The only way to tell if the ferry is in serious demand in these tenuous times of its 50 year history is to wait and see if ridership spikes when it returns to service in late February. If ridership drops off even more, it could prove the JPA took too many preventative measures in order to save money but ruin the novel mode of transportation. The ferry will likely not survive much longer if there is not a return to robust ridership.

The Blackbeard

Consider the facts my Jacksonville citizens or Florida visitors.

JPA took over the ailing ferry operation as a life-line for area businesses, commuters and beach goers.

To cut costs the JPA removed the back-up ferry ship "The Blackbeard", keeping only the "Jean Ribault" in service.

To further help with costs, hours were sliced and the fares were increased just in time for the latest fuel crisis.

Meanwhile the JPA has bought up all of the land from the Ferry Landing Westward along the South bank of the river at Mayport for a new cruise ship terminal.

The Cruise Ship Terminal Announcement was too much for many Mayport old timers and a near shooting war has taken place for months. Months of clearing the space for the new Bulkheads, surveys and design work.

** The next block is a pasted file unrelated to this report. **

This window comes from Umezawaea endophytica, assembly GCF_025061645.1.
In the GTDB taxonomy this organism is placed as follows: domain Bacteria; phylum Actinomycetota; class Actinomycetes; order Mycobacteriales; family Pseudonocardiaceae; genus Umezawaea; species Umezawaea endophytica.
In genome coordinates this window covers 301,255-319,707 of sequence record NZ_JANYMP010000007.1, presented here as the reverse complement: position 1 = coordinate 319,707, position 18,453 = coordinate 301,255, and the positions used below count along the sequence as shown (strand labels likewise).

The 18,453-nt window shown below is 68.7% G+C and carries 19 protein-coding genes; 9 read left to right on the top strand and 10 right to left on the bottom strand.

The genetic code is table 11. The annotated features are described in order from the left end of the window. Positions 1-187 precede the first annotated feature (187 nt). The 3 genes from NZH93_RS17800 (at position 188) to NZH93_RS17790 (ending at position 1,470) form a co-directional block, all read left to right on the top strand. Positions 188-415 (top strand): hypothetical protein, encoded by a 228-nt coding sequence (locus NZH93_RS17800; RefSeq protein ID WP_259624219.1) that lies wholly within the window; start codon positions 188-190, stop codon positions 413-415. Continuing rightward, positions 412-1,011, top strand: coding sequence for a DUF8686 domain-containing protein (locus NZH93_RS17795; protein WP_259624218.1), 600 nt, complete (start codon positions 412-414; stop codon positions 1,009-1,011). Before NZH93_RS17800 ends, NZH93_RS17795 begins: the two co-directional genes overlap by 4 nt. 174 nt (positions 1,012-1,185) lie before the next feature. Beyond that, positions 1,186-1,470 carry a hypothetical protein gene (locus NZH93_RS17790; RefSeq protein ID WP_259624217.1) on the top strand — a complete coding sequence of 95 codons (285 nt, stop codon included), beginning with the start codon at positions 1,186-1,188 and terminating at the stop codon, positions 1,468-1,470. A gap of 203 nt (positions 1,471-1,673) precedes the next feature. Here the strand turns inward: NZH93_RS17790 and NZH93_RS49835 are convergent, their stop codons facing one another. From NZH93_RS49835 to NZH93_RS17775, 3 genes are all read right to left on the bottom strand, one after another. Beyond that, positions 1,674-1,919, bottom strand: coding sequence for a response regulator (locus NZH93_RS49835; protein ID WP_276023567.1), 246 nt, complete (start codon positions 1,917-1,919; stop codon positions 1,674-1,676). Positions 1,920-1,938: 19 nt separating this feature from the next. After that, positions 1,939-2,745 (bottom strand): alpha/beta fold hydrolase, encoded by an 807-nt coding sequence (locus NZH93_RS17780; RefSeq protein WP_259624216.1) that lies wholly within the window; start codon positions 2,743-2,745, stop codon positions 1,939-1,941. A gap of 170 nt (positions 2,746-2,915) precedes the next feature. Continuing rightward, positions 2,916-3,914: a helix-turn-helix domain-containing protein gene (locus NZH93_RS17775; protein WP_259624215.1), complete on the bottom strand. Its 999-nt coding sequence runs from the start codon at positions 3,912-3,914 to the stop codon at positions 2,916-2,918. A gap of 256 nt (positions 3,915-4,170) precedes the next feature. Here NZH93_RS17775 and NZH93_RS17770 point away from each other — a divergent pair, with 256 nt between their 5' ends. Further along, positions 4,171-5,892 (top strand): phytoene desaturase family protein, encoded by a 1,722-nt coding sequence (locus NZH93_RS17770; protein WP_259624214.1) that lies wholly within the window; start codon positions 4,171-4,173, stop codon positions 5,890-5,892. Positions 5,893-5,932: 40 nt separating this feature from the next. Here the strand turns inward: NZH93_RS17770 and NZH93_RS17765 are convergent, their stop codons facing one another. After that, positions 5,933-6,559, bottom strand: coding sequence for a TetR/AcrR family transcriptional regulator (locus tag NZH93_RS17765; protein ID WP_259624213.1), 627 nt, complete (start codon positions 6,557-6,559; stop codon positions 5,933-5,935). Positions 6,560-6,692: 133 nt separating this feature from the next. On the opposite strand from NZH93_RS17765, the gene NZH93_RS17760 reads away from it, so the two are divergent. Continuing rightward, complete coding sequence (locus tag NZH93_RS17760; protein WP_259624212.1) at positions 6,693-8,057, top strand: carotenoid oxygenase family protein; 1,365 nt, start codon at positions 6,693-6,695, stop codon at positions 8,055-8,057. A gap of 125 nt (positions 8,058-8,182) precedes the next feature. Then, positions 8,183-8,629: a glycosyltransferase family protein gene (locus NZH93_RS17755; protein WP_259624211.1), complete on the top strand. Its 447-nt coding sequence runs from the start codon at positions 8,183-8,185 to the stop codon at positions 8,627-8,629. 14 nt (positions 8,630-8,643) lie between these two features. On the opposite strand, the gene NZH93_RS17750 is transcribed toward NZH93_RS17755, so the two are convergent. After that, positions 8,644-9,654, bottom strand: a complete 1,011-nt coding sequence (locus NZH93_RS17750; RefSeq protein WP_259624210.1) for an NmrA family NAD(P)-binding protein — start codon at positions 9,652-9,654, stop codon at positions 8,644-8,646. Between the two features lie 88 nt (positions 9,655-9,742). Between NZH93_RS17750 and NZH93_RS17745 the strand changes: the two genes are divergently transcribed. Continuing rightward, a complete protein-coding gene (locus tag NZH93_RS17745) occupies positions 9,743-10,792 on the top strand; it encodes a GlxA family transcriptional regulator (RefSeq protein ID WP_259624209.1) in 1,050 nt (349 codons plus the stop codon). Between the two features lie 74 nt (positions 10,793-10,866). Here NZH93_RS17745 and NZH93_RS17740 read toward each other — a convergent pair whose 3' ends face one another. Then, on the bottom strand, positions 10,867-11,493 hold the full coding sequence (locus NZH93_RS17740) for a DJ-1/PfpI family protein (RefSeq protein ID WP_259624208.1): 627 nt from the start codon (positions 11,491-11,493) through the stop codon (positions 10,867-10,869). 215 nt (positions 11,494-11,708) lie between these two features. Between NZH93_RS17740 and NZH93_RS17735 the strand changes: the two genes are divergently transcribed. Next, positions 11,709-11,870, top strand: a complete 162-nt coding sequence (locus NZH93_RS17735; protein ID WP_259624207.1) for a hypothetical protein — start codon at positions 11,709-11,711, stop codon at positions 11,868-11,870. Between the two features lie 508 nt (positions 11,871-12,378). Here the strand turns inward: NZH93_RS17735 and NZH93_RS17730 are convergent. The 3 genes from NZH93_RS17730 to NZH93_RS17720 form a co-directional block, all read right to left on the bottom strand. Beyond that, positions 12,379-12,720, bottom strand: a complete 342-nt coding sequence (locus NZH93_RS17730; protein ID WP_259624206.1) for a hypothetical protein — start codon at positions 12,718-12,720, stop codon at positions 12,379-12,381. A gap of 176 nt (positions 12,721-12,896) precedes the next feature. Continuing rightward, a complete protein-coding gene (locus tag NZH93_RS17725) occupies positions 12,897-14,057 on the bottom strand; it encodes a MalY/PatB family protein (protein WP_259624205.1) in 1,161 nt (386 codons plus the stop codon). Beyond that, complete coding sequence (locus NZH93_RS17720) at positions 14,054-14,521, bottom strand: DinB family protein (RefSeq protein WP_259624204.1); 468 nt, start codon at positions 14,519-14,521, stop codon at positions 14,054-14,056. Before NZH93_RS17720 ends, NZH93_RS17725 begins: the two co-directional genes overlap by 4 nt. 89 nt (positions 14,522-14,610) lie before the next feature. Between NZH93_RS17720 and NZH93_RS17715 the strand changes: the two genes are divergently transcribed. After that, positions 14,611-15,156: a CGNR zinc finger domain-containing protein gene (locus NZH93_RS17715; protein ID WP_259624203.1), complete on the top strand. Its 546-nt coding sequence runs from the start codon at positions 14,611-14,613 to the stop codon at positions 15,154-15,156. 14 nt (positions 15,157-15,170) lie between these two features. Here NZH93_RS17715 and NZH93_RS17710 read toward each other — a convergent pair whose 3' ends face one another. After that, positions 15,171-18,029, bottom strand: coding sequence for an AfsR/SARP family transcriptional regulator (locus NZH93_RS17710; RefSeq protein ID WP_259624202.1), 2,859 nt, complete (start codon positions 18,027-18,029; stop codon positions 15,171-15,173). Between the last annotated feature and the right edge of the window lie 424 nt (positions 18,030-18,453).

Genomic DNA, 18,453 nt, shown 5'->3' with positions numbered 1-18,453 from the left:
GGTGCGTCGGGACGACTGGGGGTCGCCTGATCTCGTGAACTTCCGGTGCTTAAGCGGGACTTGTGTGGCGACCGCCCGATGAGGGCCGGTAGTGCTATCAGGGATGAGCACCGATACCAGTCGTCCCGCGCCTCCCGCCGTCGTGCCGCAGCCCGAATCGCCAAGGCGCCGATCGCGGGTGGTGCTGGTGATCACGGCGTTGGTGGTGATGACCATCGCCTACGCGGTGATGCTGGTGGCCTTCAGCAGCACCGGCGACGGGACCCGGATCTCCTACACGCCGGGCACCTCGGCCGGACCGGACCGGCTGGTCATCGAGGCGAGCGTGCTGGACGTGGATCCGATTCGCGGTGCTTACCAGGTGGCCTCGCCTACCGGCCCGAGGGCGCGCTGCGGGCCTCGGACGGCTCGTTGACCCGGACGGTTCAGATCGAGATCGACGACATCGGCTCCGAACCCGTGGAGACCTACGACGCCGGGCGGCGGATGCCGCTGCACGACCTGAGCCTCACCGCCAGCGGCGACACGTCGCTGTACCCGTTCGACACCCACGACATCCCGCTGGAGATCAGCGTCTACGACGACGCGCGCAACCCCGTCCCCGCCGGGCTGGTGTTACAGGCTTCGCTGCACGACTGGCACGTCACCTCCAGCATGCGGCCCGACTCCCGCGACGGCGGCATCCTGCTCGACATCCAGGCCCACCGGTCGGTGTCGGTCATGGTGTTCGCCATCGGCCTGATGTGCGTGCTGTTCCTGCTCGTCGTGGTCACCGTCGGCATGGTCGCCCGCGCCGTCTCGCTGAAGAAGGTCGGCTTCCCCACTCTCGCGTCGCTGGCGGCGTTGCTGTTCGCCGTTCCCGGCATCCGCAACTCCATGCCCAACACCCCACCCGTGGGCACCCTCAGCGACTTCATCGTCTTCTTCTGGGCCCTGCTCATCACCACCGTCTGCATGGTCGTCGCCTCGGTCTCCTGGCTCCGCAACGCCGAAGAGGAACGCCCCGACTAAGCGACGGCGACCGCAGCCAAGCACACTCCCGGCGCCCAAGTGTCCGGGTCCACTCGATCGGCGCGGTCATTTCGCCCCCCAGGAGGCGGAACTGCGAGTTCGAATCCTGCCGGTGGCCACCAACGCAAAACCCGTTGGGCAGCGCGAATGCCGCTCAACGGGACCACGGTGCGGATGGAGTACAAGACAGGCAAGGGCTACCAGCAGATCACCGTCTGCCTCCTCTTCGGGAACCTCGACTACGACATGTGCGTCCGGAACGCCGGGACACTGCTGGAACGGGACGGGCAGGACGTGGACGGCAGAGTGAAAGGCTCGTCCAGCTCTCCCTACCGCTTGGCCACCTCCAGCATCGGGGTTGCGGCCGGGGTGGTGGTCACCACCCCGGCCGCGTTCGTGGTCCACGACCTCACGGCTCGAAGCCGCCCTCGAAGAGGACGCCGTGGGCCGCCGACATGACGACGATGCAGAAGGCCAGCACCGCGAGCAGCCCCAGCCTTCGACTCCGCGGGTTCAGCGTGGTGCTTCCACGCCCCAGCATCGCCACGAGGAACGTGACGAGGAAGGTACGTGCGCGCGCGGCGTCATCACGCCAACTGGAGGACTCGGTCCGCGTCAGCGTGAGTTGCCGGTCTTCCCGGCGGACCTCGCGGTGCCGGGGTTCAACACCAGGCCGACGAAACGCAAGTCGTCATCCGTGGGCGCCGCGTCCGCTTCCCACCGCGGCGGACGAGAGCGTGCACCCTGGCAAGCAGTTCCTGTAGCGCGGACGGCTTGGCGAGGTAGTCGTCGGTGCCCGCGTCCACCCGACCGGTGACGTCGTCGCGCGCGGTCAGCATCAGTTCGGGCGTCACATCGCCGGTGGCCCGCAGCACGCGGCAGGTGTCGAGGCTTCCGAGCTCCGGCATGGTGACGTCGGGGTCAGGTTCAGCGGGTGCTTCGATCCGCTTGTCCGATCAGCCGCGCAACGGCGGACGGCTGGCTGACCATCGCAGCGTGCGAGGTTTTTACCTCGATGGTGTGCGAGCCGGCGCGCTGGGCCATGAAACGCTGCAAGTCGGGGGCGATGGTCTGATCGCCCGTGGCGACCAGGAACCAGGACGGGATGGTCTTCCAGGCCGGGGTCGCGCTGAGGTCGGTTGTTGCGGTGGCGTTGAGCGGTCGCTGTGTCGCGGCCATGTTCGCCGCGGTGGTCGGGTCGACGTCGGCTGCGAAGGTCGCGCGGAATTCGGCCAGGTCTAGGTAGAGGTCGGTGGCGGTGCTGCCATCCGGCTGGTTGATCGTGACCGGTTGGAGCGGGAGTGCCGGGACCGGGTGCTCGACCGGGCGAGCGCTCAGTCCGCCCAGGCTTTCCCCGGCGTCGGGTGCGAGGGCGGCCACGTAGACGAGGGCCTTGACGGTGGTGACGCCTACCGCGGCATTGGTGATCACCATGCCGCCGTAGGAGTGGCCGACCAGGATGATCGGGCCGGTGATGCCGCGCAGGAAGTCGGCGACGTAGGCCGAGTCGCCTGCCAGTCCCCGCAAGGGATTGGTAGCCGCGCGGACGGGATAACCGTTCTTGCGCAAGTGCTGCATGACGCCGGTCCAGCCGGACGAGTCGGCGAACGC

Now suddenly the wonderful ferry has to go in for scheduled repairs, and we no longer have a back-up ship. 45 days without the ferry will probably do what the schedule cuts and fare hikes couldn't do, kill it for good.

Losing the ferry will have a great negative impact on the communities at the mouth of the river, on the beaches, on tourism. Ending this will kill perhaps our most marketable tour for cruise passengers willing to stay over a few days and spend some money locally.

Though this blog is a rabid supporter of JAXPORT and the JPA Cruise Terminal at Mayport, We will NOT support removing the ferry. JAXPORT needs to bring in some long-range consultants with tourism experience and allow them to experience this famous highway from Fernandina Beach, over the ferry to Mayport, the Jacksonville Beaches all the way to St. Augustine. Then ask the opinion of the real tourism experts if this isn't going to shoot ourselves in the foot. Once again shortsightedness may cause us to stumble. Just as we finally achieve a major tourist destination in the cruise port, we tear out the most interesting and historic reason to hang around and spend.

The Jean Ribault

1 comment:

  1. Fisher island with 132 residents has two ferrys that run 24 hours a day and its free to commuters yet Jaxport or Jacksonville can run one ferry even with toils?



The arguments rage to this date, "Should have never been built," "waste of taxpayer money," "Doesn't go anywhere," "Nobody rides it..." etc. Bottom line is we have it, and it is finally showing signs of life. Simple extensions to the Stadium, San Marco, and the area of Blue Cross in North Riverside would turn this little train around. Addition of Park and Ride garages and multimodal transit terminals at the end points would bring on the crowds. The video must have been shot on a Sunday Morning, as downtown is certainly as packed with life as any other major City on weekdays. Jacksonville is a city of Bikes, joggers, walkers, buses and cars, one almost wonders how the photographer managed to find this quiet moment.